For Carlson, there are several reasons to be hopeful. Tarik went over a number of those reasons above, but the two biggest for me are Michal Kempny and Todd Reirden.
This season, Carlson will have Kempny as his partner to start, rather than a cycle of practically every left-handed defenseman on the ice depending on the situation. Second, what Mitch Korn is to goalies, Reirden is to defensemen. With him as the head coach, I believe the ceiling for Carlson will only continue to climb.
Let's also go beyond the numbers. Matt Niskanen suffered an injury early last season that forced Carlson into a primary role on both ends of the ice. He was playing nearly 30 minutes a night and, with two rookies on the blue line who Barry Trotz did everything he could to shelter, those were very hard minutes. Yet, Carlson excelled. The offensive upside was always there, but the way he played defensively was a revelation.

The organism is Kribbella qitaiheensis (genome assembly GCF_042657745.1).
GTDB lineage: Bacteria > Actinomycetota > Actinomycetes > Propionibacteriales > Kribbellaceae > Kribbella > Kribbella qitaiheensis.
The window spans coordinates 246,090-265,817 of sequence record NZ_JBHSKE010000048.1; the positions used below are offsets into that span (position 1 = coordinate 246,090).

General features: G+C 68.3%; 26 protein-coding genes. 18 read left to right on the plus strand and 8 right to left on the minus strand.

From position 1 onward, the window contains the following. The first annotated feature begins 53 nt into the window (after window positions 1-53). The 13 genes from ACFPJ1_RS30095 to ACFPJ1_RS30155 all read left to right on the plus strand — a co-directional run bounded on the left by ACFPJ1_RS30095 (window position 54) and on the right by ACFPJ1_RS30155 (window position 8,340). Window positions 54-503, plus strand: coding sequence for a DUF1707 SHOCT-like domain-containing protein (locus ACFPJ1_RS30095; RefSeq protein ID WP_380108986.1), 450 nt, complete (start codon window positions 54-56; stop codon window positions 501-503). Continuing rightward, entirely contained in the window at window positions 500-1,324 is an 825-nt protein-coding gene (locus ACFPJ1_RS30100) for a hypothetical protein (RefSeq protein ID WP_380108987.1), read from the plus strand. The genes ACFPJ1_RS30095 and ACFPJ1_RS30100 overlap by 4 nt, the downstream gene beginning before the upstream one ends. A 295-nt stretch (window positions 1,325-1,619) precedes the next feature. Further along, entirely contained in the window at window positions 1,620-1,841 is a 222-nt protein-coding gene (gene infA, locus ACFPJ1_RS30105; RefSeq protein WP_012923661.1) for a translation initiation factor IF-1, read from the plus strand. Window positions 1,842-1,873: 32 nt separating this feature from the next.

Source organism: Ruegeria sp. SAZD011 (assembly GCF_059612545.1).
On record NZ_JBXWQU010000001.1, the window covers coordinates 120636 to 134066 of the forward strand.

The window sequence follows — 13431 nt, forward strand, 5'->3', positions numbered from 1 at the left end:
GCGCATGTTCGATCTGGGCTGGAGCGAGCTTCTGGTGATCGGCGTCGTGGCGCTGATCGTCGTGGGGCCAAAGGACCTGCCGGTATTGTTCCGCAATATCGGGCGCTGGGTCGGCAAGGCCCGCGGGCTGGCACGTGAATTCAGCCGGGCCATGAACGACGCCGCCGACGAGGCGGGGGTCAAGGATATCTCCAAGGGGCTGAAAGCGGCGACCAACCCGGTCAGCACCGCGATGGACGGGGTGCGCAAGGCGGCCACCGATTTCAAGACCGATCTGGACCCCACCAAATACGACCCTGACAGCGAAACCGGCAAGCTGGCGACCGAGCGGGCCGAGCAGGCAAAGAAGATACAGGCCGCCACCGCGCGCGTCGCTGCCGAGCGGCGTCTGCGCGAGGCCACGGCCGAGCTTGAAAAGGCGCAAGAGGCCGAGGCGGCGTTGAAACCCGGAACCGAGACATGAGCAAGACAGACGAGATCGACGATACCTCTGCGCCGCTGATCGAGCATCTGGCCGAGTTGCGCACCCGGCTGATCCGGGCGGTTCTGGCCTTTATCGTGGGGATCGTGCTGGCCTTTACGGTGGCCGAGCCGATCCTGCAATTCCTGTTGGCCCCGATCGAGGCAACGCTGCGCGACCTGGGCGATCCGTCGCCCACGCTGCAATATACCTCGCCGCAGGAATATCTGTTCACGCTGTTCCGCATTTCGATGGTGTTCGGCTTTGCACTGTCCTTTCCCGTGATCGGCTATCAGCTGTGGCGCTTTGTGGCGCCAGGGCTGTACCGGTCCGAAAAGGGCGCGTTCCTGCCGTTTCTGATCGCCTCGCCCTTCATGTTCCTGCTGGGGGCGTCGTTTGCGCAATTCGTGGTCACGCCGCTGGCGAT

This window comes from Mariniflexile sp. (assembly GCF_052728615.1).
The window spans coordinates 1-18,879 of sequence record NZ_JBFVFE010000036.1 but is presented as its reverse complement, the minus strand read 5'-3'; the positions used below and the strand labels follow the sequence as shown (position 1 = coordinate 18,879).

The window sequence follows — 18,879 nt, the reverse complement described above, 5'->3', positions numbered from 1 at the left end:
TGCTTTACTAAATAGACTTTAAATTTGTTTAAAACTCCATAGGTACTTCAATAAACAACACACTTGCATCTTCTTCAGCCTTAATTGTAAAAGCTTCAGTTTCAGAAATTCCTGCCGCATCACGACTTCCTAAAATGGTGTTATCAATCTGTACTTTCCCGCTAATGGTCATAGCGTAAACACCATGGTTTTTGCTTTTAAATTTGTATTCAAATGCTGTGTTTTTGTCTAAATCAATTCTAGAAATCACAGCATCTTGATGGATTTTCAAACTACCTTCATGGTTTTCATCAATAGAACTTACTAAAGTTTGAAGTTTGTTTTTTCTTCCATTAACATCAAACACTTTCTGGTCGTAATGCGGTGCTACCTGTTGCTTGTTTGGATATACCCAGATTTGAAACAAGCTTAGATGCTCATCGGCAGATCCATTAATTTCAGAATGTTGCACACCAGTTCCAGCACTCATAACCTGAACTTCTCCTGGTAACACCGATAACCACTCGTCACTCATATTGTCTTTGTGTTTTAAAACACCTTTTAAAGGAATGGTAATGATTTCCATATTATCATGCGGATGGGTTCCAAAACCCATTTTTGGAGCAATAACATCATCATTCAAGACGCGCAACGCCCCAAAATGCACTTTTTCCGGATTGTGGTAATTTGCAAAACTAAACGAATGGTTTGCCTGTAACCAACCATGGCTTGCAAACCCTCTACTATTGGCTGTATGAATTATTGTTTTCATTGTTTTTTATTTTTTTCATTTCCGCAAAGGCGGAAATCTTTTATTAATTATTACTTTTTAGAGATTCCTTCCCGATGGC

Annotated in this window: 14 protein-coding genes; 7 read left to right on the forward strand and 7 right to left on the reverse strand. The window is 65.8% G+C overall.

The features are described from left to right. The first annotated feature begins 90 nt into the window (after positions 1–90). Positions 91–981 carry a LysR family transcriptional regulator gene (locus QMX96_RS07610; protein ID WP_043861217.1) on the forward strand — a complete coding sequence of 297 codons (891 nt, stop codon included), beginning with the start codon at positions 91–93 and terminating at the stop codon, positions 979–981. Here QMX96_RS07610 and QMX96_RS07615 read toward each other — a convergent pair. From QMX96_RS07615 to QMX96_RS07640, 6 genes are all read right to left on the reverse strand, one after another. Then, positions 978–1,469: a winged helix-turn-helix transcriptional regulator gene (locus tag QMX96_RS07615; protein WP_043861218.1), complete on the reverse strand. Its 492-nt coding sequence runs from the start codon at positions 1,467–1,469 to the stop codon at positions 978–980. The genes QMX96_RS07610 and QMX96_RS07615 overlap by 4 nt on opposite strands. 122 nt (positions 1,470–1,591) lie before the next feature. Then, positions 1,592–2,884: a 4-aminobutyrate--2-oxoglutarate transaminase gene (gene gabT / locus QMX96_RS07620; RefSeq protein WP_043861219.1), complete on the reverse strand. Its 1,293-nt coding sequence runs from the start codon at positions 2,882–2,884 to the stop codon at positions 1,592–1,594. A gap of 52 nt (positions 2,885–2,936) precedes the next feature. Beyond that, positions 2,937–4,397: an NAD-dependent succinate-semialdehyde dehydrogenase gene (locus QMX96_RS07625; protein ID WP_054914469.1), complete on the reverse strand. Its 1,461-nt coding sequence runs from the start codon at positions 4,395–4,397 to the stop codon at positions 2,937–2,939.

While Dmitry Orlov and Niskanen will remain a solid pair for the Caps, I believe Carlson will be the guy heading into the season which will mean more minutes and more responsibility.
Plus, despite what he meant to the team's defense and despite leading all defensemen in points with 68, Carlson was not selected to participate in the All-Star Game, he was not one of the three finalists for the Norris Trophy and he was not among the four defensemen named to the end of season All-Star team. His incredible season earned him no recognition at all other than his new contract. A $64 million contract is a heck of a consolation prize, but his season deserved more recognition than that.
You don't often see a player of his caliber enter a season with a chip on his shoulder, but Carlson should have a fairly sizable one.
Other key questions
How will the Caps look different under Todd Reirden?
Will the Caps suffer a Stanley Cup hangover?
Can Alex Ovechkin still challenge for another Rocket Richard Trophy?
Has Evgeny Kuznetsov made the jump from really good player to superstar?